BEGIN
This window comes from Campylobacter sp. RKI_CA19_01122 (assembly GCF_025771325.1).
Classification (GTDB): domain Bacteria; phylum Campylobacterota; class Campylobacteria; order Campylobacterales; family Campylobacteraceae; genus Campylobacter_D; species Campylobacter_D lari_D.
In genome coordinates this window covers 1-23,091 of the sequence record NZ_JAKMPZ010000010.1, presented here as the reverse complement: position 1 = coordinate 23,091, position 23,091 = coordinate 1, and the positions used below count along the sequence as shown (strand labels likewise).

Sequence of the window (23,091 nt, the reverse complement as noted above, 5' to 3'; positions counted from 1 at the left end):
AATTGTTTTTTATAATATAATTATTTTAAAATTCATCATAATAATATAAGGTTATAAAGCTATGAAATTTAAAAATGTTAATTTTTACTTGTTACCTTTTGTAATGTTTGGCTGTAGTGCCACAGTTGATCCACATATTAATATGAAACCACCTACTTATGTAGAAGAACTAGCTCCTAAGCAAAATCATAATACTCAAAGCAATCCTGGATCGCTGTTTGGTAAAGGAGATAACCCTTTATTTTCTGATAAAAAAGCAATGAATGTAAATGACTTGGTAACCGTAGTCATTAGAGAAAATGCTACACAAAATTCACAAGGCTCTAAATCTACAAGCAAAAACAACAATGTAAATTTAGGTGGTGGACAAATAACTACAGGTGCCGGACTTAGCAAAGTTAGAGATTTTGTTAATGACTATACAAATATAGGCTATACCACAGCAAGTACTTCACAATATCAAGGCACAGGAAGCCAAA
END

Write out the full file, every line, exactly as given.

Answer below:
This window comes from Campylobacter sp. RKI_CA19_01122 (assembly GCF_025771325.1).
Classification (GTDB): domain Bacteria; phylum Campylobacterota; class Campylobacteria; order Campylobacterales; family Campylobacteraceae; genus Campylobacter_D; species Campylobacter_D lari_D.
In genome coordinates this window covers 1-23,091 of the sequence record NZ_JAKMPZ010000010.1, presented here as the reverse complement: position 1 = coordinate 23,091, position 23,091 = coordinate 1, and the positions used below count along the sequence as shown (strand labels likewise).

Sequence of the window (23,091 nt, the reverse complement as noted above, 5' to 3'; positions counted from 1 at the left end):
AATTGTTTTTTATAATATAATTATTTTAAAATTCATCATAATAATATAAGGTTATAAAGCTATGAAATTTAAAAATGTTAATTTTTACTTGTTACCTTTTGTAATGTTTGGCTGTAGTGCCACAGTTGATCCACATATTAATATGAAACCACCTACTTATGTAGAAGAACTAGCTCCTAAGCAAAATCATAATACTCAAAGCAATCCTGGATCGCTGTTTGGTAAAGGAGATAACCCTTTATTTTCTGATAAAAAAGCAATGAATGTAAATGACTTGGTAACCGTAGTCATTAGAGAAAATGCTACACAAAATTCACAAGGCTCTAAATCTACAAGCAAAAACAACAATGTAAATTTAGGTGGTGGACAAATAACTACAGGTGCCGGACTTAGCAAAGTTAGAGATTTTGTTAATGACTATACAAATATAGGCTATACCACAGCAAGTACTTCACAATATCAAGGCACAGGAAGCCAAA